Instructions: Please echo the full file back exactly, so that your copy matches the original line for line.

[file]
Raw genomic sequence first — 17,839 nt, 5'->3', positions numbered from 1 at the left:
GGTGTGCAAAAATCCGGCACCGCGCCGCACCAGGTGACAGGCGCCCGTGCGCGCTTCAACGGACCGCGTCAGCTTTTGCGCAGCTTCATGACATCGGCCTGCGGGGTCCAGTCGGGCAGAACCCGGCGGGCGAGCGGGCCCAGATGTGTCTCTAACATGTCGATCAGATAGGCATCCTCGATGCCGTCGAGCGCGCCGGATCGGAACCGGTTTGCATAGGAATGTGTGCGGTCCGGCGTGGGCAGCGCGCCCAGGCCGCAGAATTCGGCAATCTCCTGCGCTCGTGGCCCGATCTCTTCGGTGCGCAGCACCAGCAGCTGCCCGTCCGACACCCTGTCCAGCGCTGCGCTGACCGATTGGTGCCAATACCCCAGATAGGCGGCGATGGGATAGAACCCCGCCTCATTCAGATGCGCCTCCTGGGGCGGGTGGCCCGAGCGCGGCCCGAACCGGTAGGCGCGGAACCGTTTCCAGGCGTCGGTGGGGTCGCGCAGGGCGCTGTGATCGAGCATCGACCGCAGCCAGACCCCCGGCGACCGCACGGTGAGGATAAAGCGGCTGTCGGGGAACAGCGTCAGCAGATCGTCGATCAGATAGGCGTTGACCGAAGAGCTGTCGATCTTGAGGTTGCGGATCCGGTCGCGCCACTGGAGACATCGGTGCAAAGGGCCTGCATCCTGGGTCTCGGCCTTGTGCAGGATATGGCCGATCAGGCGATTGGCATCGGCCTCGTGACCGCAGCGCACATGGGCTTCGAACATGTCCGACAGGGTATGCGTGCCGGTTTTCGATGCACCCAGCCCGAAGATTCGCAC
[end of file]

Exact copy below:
Raw genomic sequence first — 17,839 nt, 5'->3', positions numbered from 1 at the left:
GGTGTGCAAAAATCCGGCACCGCGCCGCACCAGGTGACAGGCGCCCGTGCGCGCTTCAACGGACCGCGTCAGCTTTTGCGCAGCTTCATGACATCGGCCTGCGGGGTCCAGTCGGGCAGAACCCGGCGGGCGAGCGGGCCCAGATGTGTCTCTAACATGTCGATCAGATAGGCATCCTCGATGCCGTCGAGCGCGCCGGATCGGAACCGGTTTGCATAGGAATGTGTGCGGTCCGGCGTGGGCAGCGCGCCCAGGCCGCAGAATTCGGCAATCTCCTGCGCTCGTGGCCCGATCTCTTCGGTGCGCAGCACCAGCAGCTGCCCGTCCGACACCCTGTCCAGCGCTGCGCTGACCGATTGGTGCCAATACCCCAGATAGGCGGCGATGGGATAGAACCCCGCCTCATTCAGATGCGCCTCCTGGGGCGGGTGGCCCGAGCGCGGCCCGAACCGGTAGGCGCGGAACCGTTTCCAGGCGTCGGTGGGGTCGCGCAGGGCGCTGTGATCGAGCATCGACCGCAGCCAGACCCCCGGCGACCGCACGGTGAGGATAAAGCGGCTGTCGGGGAACAGCGTCAGCAGATCGTCGATCAGATAGGCGTTGACCGAAGAGCTGTCGATCTTGAGGTTGCGGATCCGGTCGCGCCACTGGAGACATCGGTGCAAAGGGCCTGCATCCTGGGTCTCGGCCTTGTGCAGGATATGGCCGATCAGGCGATTGGCATCGGCCTCGTGACCGCAGCGCACATGGGCTTCGAACATGTCCGACAGGGTATGCGTGCCGGTTTTCGATGCACCCAGCCCGAAGATTCGCAC